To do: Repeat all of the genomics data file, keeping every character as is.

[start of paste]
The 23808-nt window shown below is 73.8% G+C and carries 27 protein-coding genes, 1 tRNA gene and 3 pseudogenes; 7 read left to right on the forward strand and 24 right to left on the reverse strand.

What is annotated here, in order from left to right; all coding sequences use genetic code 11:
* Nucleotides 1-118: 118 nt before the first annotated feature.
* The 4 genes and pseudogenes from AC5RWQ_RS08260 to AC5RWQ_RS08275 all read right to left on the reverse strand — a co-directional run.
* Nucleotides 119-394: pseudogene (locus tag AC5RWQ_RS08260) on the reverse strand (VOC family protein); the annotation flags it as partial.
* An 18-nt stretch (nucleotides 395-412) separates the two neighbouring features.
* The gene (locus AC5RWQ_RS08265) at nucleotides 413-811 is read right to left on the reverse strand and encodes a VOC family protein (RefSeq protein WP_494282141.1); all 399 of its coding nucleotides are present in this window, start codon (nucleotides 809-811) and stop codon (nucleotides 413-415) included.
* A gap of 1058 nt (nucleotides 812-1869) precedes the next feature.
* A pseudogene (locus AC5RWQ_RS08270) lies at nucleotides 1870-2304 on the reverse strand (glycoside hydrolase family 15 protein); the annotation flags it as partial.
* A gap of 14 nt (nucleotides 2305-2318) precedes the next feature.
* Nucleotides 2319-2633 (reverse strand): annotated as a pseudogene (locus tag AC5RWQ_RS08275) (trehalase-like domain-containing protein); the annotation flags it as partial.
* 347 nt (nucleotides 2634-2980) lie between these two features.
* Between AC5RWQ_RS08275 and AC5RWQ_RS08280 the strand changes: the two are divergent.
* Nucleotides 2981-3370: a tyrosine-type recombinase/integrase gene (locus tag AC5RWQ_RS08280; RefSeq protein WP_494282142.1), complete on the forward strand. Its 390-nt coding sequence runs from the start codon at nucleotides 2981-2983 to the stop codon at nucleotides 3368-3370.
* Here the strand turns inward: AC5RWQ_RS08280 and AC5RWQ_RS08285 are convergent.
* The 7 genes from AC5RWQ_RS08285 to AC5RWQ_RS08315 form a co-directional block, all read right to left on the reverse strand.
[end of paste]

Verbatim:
The 23808-nt window shown below is 73.8% G+C and carries 27 protein-coding genes, 1 tRNA gene and 3 pseudogenes; 7 read left to right on the forward strand and 24 right to left on the reverse strand.

What is annotated here, in order from left to right; all coding sequences use genetic code 11:
* Nucleotides 1-118: 118 nt before the first annotated feature.
* The 4 genes and pseudogenes from AC5RWQ_RS08260 to AC5RWQ_RS08275 all read right to left on the reverse strand — a co-directional run.
* Nucleotides 119-394: pseudogene (locus tag AC5RWQ_RS08260) on the reverse strand (VOC family protein); the annotation flags it as partial.
* An 18-nt stretch (nucleotides 395-412) separates the two neighbouring features.
* The gene (locus AC5RWQ_RS08265) at nucleotides 413-811 is read right to left on the reverse strand and encodes a VOC family protein (RefSeq protein WP_494282141.1); all 399 of its coding nucleotides are present in this window, start codon (nucleotides 809-811) and stop codon (nucleotides 413-415) included.
* A gap of 1058 nt (nucleotides 812-1869) precedes the next feature.
* A pseudogene (locus AC5RWQ_RS08270) lies at nucleotides 1870-2304 on the reverse strand (glycoside hydrolase family 15 protein); the annotation flags it as partial.
* A gap of 14 nt (nucleotides 2305-2318) precedes the next feature.
* Nucleotides 2319-2633 (reverse strand): annotated as a pseudogene (locus tag AC5RWQ_RS08275) (trehalase-like domain-containing protein); the annotation flags it as partial.
* 347 nt (nucleotides 2634-2980) lie between these two features.
* Between AC5RWQ_RS08275 and AC5RWQ_RS08280 the strand changes: the two are divergent.
* Nucleotides 2981-3370: a tyrosine-type recombinase/integrase gene (locus tag AC5RWQ_RS08280; RefSeq protein WP_494282142.1), complete on the forward strand. Its 390-nt coding sequence runs from the start codon at nucleotides 2981-2983 to the stop codon at nucleotides 3368-3370.
* Here the strand turns inward: AC5RWQ_RS08280 and AC5RWQ_RS08285 are convergent.
* The 7 genes from AC5RWQ_RS08285 to AC5RWQ_RS08315 form a co-directional block, all read right to left on the reverse strand.